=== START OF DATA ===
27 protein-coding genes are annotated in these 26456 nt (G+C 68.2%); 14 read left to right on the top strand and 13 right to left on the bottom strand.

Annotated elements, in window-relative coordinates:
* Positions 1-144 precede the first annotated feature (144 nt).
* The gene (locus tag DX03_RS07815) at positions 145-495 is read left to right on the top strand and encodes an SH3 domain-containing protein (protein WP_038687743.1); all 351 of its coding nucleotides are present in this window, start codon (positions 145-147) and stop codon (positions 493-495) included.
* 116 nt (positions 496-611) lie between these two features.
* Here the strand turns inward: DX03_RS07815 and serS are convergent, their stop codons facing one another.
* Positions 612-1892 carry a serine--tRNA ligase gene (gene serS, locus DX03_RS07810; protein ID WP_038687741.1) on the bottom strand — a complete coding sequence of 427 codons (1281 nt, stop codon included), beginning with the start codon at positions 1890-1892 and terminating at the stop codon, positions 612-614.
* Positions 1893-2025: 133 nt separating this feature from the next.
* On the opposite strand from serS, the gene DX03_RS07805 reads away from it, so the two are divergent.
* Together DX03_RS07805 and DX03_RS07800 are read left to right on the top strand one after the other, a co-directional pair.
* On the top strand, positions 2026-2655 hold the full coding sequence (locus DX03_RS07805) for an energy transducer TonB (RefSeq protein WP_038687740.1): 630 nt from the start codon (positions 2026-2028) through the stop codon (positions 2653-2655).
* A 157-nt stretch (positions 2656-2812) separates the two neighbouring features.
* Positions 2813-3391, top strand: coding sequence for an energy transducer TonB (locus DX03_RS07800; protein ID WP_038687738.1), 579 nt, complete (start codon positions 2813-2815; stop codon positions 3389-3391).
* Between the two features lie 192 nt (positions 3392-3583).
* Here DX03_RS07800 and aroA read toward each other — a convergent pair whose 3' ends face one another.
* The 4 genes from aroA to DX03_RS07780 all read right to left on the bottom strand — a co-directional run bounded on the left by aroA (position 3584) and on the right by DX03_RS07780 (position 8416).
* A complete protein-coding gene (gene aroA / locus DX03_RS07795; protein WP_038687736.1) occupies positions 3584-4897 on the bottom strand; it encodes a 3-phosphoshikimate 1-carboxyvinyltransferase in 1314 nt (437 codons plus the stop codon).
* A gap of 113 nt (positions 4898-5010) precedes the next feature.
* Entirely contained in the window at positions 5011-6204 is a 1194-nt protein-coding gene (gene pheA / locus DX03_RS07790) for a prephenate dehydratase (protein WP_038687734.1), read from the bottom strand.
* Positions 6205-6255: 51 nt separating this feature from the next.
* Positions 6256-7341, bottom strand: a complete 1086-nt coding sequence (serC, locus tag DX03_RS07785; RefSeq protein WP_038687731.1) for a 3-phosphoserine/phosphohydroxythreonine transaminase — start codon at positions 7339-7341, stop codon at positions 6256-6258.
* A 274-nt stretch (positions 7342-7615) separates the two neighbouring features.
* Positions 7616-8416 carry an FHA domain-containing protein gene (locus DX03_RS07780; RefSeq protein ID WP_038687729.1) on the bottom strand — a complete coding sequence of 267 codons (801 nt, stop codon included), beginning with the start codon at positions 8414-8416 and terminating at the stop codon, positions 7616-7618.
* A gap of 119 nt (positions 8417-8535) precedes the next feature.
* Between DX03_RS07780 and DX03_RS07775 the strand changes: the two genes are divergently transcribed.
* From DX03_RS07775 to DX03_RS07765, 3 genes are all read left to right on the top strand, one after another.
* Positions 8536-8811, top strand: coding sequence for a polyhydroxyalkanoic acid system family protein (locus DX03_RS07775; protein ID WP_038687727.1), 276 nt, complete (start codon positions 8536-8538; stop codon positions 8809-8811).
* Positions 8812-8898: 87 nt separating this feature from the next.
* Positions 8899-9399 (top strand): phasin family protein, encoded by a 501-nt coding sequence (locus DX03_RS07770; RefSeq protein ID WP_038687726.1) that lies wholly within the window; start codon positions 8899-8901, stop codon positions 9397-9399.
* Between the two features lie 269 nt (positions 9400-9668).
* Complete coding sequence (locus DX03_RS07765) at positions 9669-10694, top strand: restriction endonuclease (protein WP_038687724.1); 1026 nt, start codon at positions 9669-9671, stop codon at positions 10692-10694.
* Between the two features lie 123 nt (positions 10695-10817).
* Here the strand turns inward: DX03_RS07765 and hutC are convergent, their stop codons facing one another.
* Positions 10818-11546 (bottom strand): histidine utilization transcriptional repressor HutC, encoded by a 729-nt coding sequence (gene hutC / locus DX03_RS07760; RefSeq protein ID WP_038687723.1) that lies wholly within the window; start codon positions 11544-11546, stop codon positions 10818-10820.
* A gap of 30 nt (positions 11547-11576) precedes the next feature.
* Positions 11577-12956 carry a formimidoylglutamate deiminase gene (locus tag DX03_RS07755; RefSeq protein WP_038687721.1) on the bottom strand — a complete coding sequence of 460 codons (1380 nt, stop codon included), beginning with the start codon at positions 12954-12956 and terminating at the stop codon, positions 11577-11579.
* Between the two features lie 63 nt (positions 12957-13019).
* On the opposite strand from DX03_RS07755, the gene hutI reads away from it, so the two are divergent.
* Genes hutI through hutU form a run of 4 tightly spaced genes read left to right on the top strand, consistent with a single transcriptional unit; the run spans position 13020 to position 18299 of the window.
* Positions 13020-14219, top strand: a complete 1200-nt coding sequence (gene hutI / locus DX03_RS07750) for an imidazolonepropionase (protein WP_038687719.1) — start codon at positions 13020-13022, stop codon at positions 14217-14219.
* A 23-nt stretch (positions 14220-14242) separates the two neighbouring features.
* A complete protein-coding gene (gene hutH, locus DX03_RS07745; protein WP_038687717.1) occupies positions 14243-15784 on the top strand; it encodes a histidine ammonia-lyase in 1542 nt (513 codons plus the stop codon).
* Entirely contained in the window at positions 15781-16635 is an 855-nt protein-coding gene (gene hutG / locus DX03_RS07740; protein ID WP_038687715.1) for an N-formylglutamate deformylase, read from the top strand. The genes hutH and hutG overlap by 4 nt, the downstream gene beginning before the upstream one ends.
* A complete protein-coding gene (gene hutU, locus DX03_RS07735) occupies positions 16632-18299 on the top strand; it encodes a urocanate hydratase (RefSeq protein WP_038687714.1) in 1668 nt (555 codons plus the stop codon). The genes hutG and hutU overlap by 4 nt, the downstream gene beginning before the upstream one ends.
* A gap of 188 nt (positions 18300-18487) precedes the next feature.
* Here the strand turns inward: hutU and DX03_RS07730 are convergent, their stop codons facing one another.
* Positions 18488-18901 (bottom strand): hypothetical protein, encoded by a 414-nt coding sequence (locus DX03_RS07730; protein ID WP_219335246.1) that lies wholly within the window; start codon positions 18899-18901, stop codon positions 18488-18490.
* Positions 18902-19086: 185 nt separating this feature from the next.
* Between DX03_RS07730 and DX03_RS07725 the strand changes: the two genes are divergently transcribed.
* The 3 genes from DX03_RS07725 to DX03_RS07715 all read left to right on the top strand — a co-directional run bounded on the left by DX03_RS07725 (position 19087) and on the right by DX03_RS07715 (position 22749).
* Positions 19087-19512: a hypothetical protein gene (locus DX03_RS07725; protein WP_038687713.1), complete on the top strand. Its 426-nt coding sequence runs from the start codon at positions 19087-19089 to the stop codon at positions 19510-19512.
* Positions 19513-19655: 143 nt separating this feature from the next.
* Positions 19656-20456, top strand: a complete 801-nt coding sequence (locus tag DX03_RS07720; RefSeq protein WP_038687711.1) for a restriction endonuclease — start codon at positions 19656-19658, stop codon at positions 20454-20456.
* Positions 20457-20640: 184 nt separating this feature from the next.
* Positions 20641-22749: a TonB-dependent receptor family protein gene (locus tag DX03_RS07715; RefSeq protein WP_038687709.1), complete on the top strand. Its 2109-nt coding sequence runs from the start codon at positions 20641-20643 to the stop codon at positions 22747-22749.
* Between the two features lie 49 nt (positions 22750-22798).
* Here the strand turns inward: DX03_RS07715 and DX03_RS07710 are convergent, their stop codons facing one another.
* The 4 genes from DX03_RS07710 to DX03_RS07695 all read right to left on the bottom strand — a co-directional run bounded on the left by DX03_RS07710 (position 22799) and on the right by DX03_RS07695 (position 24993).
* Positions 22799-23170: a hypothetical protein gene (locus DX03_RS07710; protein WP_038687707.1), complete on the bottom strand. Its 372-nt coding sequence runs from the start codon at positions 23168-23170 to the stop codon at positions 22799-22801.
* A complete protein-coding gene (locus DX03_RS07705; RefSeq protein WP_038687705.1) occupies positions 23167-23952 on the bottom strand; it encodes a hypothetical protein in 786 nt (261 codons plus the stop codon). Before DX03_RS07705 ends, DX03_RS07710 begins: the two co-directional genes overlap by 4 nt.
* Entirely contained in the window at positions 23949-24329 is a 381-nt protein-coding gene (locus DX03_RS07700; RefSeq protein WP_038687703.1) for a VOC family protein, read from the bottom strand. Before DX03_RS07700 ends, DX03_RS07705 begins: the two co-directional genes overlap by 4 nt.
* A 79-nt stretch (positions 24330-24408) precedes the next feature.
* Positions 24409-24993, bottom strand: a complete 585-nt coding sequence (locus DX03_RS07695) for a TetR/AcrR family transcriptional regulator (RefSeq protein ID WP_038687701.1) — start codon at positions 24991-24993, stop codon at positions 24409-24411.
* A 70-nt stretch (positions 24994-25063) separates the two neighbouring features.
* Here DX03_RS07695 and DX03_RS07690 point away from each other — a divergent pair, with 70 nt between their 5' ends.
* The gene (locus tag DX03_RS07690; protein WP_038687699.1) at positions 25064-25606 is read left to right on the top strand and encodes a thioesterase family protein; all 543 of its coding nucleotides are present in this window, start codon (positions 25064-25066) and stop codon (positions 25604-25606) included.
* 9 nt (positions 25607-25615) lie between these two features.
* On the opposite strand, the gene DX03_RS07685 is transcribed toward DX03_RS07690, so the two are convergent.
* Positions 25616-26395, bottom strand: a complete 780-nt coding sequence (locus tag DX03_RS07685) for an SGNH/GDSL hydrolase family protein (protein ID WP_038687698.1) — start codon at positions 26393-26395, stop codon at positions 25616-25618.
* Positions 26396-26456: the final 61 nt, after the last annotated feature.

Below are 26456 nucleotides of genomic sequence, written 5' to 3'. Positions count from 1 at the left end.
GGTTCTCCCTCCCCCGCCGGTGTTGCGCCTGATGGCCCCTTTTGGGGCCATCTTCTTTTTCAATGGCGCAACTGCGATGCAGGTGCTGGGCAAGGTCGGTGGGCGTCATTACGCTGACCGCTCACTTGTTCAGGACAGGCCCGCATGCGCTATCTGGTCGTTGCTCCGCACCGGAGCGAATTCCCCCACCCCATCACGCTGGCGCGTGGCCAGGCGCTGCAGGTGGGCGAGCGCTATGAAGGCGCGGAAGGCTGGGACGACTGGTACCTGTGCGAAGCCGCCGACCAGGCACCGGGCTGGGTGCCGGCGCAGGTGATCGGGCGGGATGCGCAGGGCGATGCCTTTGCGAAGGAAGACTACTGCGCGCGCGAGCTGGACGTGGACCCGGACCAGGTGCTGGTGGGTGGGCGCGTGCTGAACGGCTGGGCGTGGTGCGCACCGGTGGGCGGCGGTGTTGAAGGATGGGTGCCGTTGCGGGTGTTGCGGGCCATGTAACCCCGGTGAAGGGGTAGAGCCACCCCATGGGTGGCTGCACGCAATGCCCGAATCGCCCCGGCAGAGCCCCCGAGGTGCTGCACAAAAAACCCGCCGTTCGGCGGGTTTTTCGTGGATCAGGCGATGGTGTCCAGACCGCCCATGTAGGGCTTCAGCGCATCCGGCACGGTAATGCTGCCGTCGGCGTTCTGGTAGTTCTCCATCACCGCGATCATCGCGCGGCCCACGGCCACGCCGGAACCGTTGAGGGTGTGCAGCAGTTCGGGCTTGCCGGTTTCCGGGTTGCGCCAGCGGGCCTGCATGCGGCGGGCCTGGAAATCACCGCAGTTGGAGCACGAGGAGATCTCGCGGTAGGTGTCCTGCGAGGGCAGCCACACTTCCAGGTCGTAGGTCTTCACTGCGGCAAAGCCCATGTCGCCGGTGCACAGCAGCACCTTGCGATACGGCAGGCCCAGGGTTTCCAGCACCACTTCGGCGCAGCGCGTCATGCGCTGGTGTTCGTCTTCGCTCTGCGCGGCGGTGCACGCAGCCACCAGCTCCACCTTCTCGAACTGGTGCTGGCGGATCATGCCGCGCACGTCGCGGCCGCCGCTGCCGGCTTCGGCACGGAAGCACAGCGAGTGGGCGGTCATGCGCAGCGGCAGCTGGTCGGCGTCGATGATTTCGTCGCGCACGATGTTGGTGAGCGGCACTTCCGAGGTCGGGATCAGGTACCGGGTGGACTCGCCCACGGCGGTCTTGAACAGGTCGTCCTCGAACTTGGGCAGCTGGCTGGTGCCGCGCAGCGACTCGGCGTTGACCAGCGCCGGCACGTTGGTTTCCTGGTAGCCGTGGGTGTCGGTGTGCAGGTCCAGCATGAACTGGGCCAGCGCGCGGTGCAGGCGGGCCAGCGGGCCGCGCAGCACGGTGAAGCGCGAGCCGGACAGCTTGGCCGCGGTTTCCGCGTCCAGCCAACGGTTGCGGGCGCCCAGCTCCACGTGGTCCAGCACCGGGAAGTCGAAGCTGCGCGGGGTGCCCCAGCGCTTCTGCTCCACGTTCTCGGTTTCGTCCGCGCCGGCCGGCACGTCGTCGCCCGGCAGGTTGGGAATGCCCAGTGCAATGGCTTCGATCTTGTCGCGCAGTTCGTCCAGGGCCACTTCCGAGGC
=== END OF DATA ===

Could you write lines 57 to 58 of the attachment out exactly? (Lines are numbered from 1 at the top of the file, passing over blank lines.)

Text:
* Here the strand turns inward: DX03_RS07715 and DX03_RS07710 are convergent, their stop codons facing one another.
* The 4 genes from DX03_RS07710 to DX03_RS07695 all read right to left on the bottom strand — a co-directional run bounded on the left by DX03_RS07710 (position 22799) and on the right by DX03_RS07695 (position 24993).